Thursday, November 10, 2011

The Boy

We've been dating for a few weeks now. (FINE I guess he gets a letter. From now on, boy shall be known as S.) He has taken me to several nice restaurants, bought me fancy chocolates and candy for my birthday, invited me to his fraternity formal, and generally behaved like a perfect gentlemen at every turn.

So...WHY am I so conflicted? Part of it is just me - I suck at relationships. The very thought of being in a relationship freaks me the hell out. I have this fear of losing my me time, which is generally spent on food/running/schoolwork-related shenanigans. I'm not spontaneous, I hate being the center of attention, and food-centric activities make me crazy - so, not exactly conducive to forming healthy romantic relationships.

Also, the friendship-to-dating transition is tricky. Since I've known S for a couple of years now, we've sort of skipped over the "getting to know each other" phase. This has created an awkward dilemma for me; namely, how much do I reveal about the anorexia? He knows a little bit, but I've implied that it isn't really an issue anymore. The more time we spend together (read: the more meals we eat together), the more it feels like I'm lying to him.

There's another sort of secret issue that I'm not sure how to articulate. It's going to sound crazy selfish and cold, but here goes. Basically, the eating disorder still takes up a HUGE portion of my brain, and there's not a whole lot of extra space in there. The calorie-counting, fat-phobic obsessions are always there, always nagging at me, and I don't know how much energy I have left for a relationship. Sometimes I feel like I'm barely keeping my head above water as is, and I can't imagine adding another person's feelings into the mix. I can't promise that I would be able to put the relationship above my disordered regimen, and I can't promise that I'd want to.

I like S a lot and, commitment issues aside, I can see myself  being with him longer-term. But if it came down to him versus the eating disorder, I'm not sure which one would win.


  1. This is tricky but I can totally understand and relate to the issue at hand. I think it is important to open up the communication so try to find a good way to explain the anorexia to him (easier said than done but I like this video: then just be open to talk about it with him and make sure he knows that. At the same time don't let it dominate your relationship aka don't let it be the only thing you talk about. Reassure him that he has no responsibility - relieve some pressure by telling him that he can't make you better and that's not his job, when people hear about something like this the automatic response is to want to fix it but it's not that simple and this kind of thing can't be fixed in a very straight forward way unfortunately! If he wants to help (which I'm sure he will) just tell him that he is already helping by being there to talk to about this stuff. :) it'll be ok, I just know it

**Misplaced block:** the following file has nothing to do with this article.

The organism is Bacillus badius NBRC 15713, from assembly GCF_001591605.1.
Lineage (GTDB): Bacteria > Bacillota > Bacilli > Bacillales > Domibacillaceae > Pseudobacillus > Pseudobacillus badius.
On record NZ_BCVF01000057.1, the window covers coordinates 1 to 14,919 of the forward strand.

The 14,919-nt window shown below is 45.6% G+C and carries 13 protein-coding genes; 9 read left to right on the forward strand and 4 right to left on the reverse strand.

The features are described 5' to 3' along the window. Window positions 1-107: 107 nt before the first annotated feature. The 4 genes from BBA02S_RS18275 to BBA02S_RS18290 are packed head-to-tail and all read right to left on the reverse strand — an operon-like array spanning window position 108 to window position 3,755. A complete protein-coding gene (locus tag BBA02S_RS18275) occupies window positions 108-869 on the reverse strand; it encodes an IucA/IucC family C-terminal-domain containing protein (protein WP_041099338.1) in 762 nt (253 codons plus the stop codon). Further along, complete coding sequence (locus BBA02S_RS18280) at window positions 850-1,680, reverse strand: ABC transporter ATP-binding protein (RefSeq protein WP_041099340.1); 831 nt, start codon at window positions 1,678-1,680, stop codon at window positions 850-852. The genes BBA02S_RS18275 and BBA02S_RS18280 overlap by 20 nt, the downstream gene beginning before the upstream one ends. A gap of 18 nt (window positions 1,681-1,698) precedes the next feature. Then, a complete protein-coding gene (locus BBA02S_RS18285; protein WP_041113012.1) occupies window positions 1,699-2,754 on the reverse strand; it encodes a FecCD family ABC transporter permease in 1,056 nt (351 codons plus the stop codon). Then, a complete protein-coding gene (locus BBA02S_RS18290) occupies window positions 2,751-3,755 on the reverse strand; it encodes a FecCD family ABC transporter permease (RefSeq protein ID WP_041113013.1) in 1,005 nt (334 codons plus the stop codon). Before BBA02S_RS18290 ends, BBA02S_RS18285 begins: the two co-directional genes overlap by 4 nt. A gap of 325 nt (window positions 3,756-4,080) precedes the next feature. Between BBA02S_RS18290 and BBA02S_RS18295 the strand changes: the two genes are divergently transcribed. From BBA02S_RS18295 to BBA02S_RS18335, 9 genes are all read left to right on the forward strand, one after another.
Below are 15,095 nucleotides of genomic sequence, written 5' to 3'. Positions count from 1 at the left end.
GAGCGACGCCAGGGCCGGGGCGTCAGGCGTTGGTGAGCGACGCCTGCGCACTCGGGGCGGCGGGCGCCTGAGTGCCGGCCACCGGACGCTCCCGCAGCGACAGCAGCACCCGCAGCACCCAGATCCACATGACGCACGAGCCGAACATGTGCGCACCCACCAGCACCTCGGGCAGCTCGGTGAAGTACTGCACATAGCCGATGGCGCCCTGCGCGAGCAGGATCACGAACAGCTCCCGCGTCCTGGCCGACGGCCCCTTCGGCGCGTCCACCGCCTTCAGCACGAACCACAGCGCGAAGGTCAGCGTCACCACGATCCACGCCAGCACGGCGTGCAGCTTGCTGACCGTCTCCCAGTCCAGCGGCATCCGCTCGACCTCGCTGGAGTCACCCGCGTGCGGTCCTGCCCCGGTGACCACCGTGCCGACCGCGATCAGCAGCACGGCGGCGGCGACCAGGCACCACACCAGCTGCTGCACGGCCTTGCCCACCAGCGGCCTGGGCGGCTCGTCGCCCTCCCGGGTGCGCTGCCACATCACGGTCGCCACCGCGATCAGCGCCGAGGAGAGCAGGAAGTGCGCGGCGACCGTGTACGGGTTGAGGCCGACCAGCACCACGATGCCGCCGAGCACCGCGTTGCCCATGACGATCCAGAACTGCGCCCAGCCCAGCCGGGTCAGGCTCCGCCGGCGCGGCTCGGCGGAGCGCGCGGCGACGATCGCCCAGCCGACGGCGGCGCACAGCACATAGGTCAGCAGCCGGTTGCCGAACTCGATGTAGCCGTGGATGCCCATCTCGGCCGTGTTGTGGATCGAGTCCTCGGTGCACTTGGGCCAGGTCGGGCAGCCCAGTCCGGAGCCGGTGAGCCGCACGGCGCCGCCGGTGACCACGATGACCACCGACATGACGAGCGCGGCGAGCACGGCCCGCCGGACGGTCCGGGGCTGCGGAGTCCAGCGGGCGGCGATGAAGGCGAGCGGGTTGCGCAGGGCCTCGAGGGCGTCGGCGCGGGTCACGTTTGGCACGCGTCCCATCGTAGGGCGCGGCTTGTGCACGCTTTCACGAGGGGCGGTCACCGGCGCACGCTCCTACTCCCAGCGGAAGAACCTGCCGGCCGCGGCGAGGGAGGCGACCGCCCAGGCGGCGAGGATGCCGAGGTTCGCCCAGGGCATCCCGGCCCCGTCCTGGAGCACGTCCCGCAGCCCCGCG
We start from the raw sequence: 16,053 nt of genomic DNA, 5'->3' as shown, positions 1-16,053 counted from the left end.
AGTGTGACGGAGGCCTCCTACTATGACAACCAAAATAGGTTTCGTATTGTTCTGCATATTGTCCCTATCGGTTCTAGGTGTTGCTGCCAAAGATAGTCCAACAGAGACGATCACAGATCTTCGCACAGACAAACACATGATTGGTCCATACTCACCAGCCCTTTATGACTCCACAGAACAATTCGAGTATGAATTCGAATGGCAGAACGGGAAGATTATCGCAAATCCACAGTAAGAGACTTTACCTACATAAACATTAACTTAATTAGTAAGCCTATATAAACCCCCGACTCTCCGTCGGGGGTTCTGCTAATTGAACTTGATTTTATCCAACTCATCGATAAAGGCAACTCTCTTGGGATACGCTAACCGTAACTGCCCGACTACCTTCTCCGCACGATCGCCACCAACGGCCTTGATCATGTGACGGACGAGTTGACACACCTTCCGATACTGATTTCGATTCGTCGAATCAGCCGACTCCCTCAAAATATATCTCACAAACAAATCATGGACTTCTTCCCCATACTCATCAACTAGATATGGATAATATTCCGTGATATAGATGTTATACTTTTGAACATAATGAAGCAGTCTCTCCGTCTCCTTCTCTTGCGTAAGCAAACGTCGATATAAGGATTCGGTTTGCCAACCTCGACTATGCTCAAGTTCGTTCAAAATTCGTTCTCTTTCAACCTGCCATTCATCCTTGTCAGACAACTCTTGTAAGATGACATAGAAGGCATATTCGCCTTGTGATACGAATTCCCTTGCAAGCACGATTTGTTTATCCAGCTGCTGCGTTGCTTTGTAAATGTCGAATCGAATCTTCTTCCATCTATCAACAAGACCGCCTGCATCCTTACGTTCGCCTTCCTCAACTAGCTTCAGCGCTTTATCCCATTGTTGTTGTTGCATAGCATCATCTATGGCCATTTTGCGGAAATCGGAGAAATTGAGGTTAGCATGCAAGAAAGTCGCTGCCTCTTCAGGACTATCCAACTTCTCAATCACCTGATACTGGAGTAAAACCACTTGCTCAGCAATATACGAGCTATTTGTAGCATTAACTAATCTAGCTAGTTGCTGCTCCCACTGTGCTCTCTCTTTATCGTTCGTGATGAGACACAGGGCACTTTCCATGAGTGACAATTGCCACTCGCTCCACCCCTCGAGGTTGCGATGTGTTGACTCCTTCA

2. Oh wow do I understand what you mean. I had the exact "but where will he fit in" doubts when I first started dating M. I have to say, though, that for me personally being in a relationship has been a HUGE recovery booster, because it gives you the opportunity to challenge yourself in new ways (making time, connecting with someone, breaking routines, etc) and to see how unbelievably rewarding that can be.

    I think that it has to be a somewhat gradual process--no one expects you to move in with him right away, but you can make small changes over time that will fit him into your life without it feeling like an overwhelming shock. And a gentleman that understands you will be understanding about that. I went from rushing home from dates at 10:30 so I could get my pre-bed workout in to staying a week or so at a time with my boyfriend and leaving wanting more. Believe me, if I can make that kind of change, ANYONE can.

    Anyway not trying to make this about me, just sharing that even someone that tends to get as stuck in a rut as I do can make something like this work. And above all else, you deserve to give yourself a chance to let something like this in your life. Give yourself a chance to let someone cherish you, to let yourself connect with someone, to try out how it feels to give more of yourself to another person than to the disease. You have worked so damn hard at recovery, and should be able to enjoy rewards like this. Letting the ED push out relationships will always be less than what you deserve.